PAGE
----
No chance against the bears

True gripes: Brick pavements aren't what they're cracked up to be
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The Independent Culture
There is a new encroachment in our cities, which must be brought to a halt.

I am talking about brick paviors. Brick paviors are the rows and rows of bricks that are slowly being used to replace paving slabs along entire streets and across shopping centres.

They seem to be specified by every planning authority in the land. Wherever you find pedestrians, these days you find brick paviors. Thousands and thousands of bricks, usually red, laid side by side, from kerb to kerb, so pavements become practically indistinguishable from walls.

These brick paviors threaten to rip apart the moral fabric of our society. It is all a question of cracks. When I was a child I was given to understand that it was imperative not to step on the cracks in the pavement. I was told that if I obeyed this instruction I would be safe. If I disobeyed, the bears would get me.

It was never explained exactly who these bears were, but that did not matter. What mattered was that I had a choice. I could step on the cracks and face the consequences, or I could play safe and avoid them.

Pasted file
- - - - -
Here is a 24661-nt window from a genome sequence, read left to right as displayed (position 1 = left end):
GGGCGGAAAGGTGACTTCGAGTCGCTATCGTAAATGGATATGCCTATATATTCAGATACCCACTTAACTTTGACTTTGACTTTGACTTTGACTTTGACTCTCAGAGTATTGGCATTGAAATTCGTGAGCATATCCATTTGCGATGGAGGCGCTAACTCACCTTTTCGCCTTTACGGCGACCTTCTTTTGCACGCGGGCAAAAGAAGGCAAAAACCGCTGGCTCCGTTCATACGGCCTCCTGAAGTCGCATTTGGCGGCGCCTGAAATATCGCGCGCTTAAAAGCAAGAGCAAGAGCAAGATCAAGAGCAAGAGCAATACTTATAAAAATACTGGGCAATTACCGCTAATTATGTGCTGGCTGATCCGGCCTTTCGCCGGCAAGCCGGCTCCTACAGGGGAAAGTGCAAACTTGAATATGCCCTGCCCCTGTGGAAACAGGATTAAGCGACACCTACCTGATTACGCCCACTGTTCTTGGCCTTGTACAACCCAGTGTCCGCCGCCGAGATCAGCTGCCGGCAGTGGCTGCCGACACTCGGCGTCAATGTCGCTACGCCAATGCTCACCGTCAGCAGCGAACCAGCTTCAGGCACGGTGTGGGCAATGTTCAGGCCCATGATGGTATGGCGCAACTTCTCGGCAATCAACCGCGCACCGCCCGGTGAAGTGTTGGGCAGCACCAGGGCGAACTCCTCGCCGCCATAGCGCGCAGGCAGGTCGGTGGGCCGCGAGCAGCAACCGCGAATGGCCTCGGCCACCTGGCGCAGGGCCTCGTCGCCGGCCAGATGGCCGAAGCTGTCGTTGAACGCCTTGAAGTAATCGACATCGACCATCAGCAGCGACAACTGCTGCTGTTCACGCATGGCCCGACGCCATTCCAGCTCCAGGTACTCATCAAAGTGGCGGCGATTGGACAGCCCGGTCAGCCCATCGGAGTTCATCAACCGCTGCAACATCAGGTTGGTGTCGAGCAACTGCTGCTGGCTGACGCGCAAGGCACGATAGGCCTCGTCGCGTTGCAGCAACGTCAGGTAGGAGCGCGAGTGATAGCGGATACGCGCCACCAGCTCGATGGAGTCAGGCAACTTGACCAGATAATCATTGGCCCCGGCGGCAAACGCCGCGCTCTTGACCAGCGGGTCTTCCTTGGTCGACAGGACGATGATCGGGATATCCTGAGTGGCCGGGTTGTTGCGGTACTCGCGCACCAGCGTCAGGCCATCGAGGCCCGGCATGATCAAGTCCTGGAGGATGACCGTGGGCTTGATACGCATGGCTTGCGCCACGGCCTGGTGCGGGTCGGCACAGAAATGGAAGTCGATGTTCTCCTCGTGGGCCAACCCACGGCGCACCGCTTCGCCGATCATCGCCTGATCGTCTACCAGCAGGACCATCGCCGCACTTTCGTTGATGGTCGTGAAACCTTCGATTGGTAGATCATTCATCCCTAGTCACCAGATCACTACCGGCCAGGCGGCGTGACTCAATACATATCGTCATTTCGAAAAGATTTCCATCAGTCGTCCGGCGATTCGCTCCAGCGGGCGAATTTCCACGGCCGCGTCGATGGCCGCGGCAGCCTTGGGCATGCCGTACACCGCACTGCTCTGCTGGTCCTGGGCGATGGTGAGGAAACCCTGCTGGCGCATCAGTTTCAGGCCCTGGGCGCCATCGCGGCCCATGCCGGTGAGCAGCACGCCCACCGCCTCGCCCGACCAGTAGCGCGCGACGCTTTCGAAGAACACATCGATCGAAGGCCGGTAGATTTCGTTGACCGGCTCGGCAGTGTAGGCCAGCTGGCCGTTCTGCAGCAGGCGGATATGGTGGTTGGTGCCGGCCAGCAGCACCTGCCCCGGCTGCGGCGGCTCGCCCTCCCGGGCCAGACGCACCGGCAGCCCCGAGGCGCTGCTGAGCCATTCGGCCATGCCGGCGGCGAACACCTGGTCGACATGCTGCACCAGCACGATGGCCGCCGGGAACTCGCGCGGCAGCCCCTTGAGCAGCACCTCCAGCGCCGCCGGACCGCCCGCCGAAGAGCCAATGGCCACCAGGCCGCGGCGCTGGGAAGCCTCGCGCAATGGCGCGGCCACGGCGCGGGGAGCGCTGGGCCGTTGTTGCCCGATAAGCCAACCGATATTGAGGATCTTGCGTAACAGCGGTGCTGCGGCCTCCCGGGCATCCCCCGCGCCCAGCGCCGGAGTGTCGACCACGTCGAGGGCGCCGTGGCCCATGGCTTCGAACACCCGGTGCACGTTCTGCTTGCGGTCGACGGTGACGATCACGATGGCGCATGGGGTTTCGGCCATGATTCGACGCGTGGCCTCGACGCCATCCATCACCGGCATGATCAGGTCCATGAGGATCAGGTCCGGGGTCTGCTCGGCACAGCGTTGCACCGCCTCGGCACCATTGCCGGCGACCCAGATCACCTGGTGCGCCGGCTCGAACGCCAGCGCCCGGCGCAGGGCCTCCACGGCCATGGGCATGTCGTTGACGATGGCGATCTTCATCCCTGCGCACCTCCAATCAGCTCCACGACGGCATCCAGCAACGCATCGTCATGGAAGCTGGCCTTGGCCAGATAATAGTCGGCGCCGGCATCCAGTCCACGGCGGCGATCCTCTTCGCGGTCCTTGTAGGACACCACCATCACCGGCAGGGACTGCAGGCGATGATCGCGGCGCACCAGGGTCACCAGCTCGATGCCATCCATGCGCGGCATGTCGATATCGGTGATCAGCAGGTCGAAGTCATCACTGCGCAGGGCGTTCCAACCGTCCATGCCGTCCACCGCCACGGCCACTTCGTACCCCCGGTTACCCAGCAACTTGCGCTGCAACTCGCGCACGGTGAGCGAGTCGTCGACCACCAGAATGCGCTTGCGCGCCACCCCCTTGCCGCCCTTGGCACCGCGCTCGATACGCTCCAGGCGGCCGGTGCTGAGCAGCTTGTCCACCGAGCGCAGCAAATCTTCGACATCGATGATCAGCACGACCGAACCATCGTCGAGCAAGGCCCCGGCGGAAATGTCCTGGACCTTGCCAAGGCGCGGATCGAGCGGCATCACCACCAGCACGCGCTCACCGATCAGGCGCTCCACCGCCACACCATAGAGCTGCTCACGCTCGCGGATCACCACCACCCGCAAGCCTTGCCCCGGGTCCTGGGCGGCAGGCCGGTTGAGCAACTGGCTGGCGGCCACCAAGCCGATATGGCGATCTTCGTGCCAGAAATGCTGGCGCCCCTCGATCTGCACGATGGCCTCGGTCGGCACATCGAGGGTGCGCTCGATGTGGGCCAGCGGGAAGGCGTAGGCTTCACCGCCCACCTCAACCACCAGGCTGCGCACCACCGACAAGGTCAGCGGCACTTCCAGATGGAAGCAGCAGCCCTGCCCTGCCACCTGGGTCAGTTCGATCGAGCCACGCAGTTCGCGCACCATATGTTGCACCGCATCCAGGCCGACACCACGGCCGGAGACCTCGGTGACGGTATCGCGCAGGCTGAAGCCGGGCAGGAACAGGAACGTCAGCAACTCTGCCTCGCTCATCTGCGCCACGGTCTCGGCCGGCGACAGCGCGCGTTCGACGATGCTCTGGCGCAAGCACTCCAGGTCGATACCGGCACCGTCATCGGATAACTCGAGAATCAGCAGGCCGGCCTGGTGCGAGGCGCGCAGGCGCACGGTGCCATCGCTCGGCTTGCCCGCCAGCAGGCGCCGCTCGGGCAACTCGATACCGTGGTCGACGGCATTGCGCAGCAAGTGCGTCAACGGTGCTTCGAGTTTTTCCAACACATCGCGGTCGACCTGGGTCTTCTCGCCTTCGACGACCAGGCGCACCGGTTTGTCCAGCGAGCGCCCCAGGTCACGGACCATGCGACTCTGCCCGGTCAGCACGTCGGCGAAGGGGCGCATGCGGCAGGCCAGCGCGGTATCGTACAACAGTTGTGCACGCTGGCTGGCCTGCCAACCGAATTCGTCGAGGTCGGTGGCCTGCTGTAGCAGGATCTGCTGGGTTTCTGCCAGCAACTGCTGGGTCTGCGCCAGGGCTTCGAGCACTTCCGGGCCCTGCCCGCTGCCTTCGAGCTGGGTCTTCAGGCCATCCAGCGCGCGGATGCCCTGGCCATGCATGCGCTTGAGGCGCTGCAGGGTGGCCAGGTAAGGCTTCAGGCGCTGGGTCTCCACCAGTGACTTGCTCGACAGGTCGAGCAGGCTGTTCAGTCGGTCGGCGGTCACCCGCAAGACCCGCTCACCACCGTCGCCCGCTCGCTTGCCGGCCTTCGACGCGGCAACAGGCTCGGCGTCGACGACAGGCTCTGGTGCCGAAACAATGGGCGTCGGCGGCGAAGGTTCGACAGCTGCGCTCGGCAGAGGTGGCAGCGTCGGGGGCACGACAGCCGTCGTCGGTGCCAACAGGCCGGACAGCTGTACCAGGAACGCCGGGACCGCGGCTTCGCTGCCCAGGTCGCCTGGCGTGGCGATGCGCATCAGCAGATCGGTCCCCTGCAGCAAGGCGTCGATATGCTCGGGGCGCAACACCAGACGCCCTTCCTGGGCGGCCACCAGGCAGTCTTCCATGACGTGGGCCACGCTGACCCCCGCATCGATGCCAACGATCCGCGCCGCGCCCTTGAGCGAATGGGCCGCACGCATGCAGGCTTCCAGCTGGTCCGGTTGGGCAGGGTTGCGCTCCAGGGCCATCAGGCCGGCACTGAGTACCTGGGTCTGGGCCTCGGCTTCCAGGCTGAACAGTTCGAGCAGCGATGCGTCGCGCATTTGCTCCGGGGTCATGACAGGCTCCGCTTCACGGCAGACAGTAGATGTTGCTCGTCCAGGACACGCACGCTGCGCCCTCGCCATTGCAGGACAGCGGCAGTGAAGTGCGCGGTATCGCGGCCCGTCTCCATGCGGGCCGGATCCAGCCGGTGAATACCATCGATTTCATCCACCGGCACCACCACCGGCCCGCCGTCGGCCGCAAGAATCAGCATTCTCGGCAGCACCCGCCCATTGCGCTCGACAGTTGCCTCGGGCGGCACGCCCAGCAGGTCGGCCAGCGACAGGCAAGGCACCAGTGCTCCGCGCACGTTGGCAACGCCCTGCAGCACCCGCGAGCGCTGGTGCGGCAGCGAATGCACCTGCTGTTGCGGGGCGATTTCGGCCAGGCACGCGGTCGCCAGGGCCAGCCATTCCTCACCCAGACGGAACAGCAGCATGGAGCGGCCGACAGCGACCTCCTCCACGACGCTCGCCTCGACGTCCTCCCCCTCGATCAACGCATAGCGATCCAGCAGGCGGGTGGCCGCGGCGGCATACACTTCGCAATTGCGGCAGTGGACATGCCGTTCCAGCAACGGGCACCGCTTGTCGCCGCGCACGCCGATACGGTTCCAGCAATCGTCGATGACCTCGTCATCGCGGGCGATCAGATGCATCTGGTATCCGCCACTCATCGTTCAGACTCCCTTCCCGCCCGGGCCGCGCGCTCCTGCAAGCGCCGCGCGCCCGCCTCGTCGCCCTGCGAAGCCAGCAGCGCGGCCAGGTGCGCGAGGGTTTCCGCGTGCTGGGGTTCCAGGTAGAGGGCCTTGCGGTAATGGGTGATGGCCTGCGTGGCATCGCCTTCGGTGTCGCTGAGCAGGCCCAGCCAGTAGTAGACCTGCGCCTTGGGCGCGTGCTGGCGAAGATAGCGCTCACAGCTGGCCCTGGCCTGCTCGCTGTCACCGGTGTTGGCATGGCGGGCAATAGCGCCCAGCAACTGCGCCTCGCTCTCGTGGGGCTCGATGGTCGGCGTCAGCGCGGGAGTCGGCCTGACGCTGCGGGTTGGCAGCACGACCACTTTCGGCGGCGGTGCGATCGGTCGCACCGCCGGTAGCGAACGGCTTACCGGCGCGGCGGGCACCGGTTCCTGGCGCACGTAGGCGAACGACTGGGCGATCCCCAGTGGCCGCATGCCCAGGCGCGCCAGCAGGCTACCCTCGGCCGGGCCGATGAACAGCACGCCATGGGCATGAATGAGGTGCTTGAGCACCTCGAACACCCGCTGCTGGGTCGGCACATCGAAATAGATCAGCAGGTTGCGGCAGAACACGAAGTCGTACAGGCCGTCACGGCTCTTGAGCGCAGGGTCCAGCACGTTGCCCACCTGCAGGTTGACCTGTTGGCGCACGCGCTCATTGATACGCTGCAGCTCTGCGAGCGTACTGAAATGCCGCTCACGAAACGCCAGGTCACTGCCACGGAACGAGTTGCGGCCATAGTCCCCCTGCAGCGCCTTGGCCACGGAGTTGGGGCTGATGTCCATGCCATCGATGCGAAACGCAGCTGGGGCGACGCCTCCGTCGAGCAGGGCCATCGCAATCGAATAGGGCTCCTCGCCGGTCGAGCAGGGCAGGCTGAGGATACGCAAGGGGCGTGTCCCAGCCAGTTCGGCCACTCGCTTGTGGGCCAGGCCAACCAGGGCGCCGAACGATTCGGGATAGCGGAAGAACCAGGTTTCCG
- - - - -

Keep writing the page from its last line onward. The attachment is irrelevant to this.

In this way, I learnt to tell right from wrong at an early age. I shudder to think of all these children today walking across brick paviors and being unable to avoid the cracks (or joins, as they should more properly be called.) What sort of world are we making for them if they can't hop from slab to slab on their way to and from school?

It is even more difficult for people like me who have been avoiding the cracks all their lives. It affects how we walk. How I long for a row of slabs to stride across!

The other thing about all these bricks is that on rainy days they are very dodgy for people riding bikes along the pavement. It is difficult enough trying to avoid old ladies when it's dry, but on wet days the surface is so slippery it's a nightmare. I know that cyclists are not supposed to go on the pavement, but that has nothing to do with me. It's the principle of the thing.

Who asked for brick paviors in the first place? I didn't. It could well be argued that they help to keep the brick producing industry going. Oh yes? Well, what about the concrete slab manufacturing industry? Or the granite flagstone industry? How will they fare? Eh?

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